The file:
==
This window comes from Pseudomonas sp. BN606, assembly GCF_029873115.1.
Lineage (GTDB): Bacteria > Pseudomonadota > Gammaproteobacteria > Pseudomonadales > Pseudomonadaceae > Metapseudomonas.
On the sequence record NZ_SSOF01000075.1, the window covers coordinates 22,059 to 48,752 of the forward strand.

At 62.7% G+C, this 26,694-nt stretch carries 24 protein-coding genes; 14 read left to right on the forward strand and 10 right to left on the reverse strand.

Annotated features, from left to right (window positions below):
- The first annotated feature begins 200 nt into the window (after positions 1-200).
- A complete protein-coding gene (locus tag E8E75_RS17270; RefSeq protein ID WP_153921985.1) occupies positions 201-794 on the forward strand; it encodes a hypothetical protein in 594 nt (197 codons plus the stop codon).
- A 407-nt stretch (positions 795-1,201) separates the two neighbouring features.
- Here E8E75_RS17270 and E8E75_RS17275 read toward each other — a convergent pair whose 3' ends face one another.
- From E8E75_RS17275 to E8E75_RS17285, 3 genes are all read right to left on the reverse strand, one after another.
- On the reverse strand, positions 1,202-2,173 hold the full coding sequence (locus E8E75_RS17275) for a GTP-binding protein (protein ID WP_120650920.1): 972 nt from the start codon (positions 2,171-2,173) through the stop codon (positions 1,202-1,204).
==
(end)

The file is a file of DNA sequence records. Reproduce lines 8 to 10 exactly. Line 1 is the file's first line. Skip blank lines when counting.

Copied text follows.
- A 407-nt stretch (positions 795-1,201) separates the two neighbouring features.
- Here E8E75_RS17270 and E8E75_RS17275 read toward each other — a convergent pair whose 3' ends face one another.
- From E8E75_RS17275 to E8E75_RS17285, 3 genes are all read right to left on the reverse strand, one after another.